These were the thoughts that, late last year, and early this year, brought me to re-dedicate myself to my writing. I still have lots of plans, little things I'd like to do, but, when push comes to shove, my writing comes first. Someday, perhaps I'll be able to expand my arena again, but right now, I have to seize my opportunities and focus on a smaller set of goals.

To a certain extent, the old Coffeemonk Design Flaws empire is seeing a sunset. The name "Coffeemonk Design Flaws" was always Bob's thing anyway, and without his participation, it has long felt hollow.

I'm still working out the details in my head, but very likely, coffeemonk.com will become my writing oriented blog, and Savant-Garde Press will finally emerge from it's long stasis to stand on it's own. I'm also planning to launch a personal blog at matt.rasnake.info (eventually), and will continue to maintain bipolar as well.

This, then, is not as much an identity crisis, as it is an identity acknowledgement. This is the happiness to which my life has led me…

2009.01.15 3 rules of bourbon:

Codified by my buddy ben:

three rules of bourbon:

  1. bourbon is only served in a glass. a glass glass.
  2. only two things are mixed with bourbon, and both of them are water
  3. bourbon only goes in your mouth.

Inspired by the horrifying "How to Irrigate Your Nasal Passages."

- 03:05 pm - PL ::
categories ::  Drinking - Friends - Upset/Dislike

 

2007.04.04 slow news day:

don't have a lot to talk about today, so it seems like a great time to work in a mention of the puffin's latest blogging co-venture (now with his lovely wife, Allison), wherein he waxes poetic about the latest inspiring (and uninspiring) works in the comic book industry, she waxes poetic about high-falutin' sciency stuff, and they both entreat you with their occasional musings on the music scene and their own interesting undertakings.

appropriately enough, they've called it nerd [heart] geek.

oh, and in other news, i've just switched over from bloglines to our benevolent information overlords' "Reader" thingy. thanks to a conversation i was having with neil this afternoon where i was telling him about the two online feed readers, and where i convinced myself to go ahead and make the google plunge.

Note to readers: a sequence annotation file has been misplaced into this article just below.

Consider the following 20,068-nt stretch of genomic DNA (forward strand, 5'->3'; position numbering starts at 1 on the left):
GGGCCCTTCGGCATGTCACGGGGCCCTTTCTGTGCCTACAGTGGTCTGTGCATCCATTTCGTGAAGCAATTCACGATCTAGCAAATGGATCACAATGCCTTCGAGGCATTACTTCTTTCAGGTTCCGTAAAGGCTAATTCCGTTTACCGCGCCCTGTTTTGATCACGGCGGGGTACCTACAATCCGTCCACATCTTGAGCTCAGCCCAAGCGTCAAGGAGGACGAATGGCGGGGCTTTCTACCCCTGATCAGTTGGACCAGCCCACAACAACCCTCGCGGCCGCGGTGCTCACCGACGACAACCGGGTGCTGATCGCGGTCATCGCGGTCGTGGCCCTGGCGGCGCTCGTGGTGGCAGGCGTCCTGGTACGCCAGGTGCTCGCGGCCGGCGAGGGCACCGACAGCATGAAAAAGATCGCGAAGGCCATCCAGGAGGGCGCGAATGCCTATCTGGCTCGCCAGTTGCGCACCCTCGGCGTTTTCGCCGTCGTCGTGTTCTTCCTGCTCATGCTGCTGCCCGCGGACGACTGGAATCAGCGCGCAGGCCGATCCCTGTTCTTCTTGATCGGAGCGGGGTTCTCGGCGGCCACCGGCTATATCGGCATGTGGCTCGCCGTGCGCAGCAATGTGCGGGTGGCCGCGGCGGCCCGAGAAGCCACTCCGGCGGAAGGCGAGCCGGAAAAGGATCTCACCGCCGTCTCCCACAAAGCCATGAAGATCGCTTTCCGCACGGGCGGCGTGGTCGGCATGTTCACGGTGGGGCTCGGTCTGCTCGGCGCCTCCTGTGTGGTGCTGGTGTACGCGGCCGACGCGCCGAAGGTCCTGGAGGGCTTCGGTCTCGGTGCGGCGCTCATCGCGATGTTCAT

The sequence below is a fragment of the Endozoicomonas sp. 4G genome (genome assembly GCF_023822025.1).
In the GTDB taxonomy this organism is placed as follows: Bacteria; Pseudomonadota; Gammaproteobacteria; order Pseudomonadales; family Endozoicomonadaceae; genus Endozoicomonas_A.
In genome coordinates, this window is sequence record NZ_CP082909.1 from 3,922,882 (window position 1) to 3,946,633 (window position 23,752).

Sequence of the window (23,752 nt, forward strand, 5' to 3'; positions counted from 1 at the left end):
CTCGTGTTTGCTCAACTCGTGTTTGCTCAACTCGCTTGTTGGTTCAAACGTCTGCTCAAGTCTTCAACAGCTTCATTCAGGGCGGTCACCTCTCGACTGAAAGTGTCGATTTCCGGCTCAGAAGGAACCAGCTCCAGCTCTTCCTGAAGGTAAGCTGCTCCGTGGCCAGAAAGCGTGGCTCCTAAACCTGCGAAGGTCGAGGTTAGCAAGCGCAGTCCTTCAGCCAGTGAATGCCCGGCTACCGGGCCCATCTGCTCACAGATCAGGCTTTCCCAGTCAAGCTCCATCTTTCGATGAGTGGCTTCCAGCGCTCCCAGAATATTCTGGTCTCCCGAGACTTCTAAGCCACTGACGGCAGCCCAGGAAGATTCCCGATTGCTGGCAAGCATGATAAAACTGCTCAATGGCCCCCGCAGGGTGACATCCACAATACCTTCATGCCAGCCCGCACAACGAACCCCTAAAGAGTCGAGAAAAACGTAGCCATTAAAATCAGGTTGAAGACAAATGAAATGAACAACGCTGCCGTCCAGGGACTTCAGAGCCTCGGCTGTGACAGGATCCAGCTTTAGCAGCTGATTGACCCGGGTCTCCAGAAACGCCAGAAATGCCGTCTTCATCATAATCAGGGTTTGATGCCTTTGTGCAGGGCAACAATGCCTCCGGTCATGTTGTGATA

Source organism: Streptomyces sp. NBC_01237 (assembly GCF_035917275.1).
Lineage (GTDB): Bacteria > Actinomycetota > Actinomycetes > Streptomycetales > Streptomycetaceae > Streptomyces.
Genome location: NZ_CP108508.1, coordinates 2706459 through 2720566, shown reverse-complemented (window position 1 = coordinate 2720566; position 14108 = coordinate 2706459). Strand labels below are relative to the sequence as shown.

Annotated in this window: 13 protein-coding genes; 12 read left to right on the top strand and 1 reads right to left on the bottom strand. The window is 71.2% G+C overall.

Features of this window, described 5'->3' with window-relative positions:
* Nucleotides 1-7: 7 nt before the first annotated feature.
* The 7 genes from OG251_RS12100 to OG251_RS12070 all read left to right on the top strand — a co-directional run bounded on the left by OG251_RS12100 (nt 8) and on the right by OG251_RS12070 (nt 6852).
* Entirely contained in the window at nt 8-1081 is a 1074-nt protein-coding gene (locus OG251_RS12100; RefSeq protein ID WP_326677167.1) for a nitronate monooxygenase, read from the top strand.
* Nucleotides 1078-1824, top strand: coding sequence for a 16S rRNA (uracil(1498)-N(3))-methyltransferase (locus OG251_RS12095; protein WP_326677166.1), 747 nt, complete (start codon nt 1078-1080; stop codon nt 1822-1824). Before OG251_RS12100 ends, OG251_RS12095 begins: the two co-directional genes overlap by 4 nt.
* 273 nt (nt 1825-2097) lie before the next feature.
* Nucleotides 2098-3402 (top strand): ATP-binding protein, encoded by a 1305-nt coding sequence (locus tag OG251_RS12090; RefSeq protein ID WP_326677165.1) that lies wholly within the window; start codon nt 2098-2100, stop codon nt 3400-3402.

like my buddy Charlie has said… i wouldn't bow to our great and glorious overlords, except that they make such darned useful, usable stuff!

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- 11:39 pm - PL ::
categories ::  Computers/Tech - Cool Links - Friends - Local/Louisville - Pleased/Like - Pop Culture

 

2007.03.31 a gathering of old men and their ladies:

last night, after a two year absence from the stage, saw the re-emergence of Louisville's own Old Man. It was a great show, with some old classics and new hot ones from the album that's in the offing.

The Rud was much the same as I remember (my band also hasn't had a show in quite some time, and we haven't played the Rud for quite some time besides), but now they've settled on the "back stage," which i think is a major improvement from the "mid" stage. The sound is still mushy as ever. I think the Rud's sound system (or sound guys, i'm not sure which) is better suited for simpler acts, like… well, mainly vocalists, poets, plays, etc. I think you throw some guitars and drums in the mix, and the system has to work beyond it's limits to get the sound out there. Which is not to say that it's bad, just that there's some color to it. I still think the Rud is a great place to play, and a great place to see a show.

so Old Man rocked it out, did a superb job, and i enjoyed it thoroughly. oh, and there was a song with neil on the harmonica, putting the folk into "punk/folk." very cool.

following Old Man was an actual old man, alone on stage with his acoustic, strapless guitar, and his haunting voice and often nonsensical lyrics. i think everyone was pretty much alternately astounded and confounded by the performance. some of the lyrics i couldn't make out, and the ones that i could, well, some didn't seem to make any sense at all, as if they were just words stuck together for no particular reason, others made complete sense, but perhaps the most interesting part was that there was a deepness of emotion behind every lyric. in the end, the only pronouncement i could make was, "it wasn't good, but it was awesome." oh, and i told neil somebody should do a study on the guy, see how his brain works.

most of the rest of the evening was spent hanging out with friends, some of whom i haven't seen in several months. it was good to catch up, hell, it was good just to be around them again. it also gave the prick an opportunity to talk about finally making use of the practice space we've had for a month now. hopefully this week, we'll at least be able to get our stuff moved in, which will act as a catalyst towards getting us to the practice space at least once a week to *use* that stuff. i'm looking forward to it. i'm excited by the idea of a "new beginning" for the band, and have been itching to strum the strings for a while. (i'm a terrible guitar player, if i'm not at practice, i hardly ever touch the thing, except to move it from one spot to another.) if all goes well, perhaps we'll be ready for our resurgence party in 6 months or so.